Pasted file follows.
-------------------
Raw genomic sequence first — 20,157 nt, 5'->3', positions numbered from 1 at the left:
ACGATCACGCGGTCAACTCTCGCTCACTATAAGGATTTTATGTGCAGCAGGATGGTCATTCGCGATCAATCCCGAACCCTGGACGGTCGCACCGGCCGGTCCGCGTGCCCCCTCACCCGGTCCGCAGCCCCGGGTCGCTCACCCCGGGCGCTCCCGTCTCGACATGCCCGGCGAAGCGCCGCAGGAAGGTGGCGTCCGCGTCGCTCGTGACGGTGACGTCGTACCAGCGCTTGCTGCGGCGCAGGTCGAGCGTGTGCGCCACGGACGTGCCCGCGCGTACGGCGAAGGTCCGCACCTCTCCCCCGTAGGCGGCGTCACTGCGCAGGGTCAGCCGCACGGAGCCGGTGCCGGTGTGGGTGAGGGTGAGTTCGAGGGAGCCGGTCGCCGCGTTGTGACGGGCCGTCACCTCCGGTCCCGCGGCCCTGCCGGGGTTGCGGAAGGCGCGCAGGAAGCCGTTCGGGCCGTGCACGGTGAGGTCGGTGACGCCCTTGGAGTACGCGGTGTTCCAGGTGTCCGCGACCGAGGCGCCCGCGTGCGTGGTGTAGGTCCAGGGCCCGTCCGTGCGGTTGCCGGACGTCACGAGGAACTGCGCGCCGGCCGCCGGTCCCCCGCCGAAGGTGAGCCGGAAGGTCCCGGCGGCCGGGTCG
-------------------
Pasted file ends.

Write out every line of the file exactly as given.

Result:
Raw genomic sequence first — 20,157 nt, 5'->3', positions numbered from 1 at the left:
ACGATCACGCGGTCAACTCTCGCTCACTATAAGGATTTTATGTGCAGCAGGATGGTCATTCGCGATCAATCCCGAACCCTGGACGGTCGCACCGGCCGGTCCGCGTGCCCCCTCACCCGGTCCGCAGCCCCGGGTCGCTCACCCCGGGCGCTCCCGTCTCGACATGCCCGGCGAAGCGCCGCAGGAAGGTGGCGTCCGCGTCGCTCGTGACGGTGACGTCGTACCAGCGCTTGCTGCGGCGCAGGTCGAGCGTGTGCGCCACGGACGTGCCCGCGCGTACGGCGAAGGTCCGCACCTCTCCCCCGTAGGCGGCGTCACTGCGCAGGGTCAGCCGCACGGAGCCGGTGCCGGTGTGGGTGAGGGTGAGTTCGAGGGAGCCGGTCGCCGCGTTGTGACGGGCCGTCACCTCCGGTCCCGCGGCCCTGCCGGGGTTGCGGAAGGCGCGCAGGAAGCCGTTCGGGCCGTGCACGGTGAGGTCGGTGACGCCCTTGGAGTACGCGGTGTTCCAGGTGTCCGCGACCGAGGCGCCCGCGTGCGTGGTGTAGGTCCAGGGCCCGTCCGTGCGGTTGCCGGACGTCACGAGGAACTGCGCGCCGGCCGCCGGTCCCCCGCCGAAGGTGAGCCGGAAGGTCCCGGCGGCCGGGTCG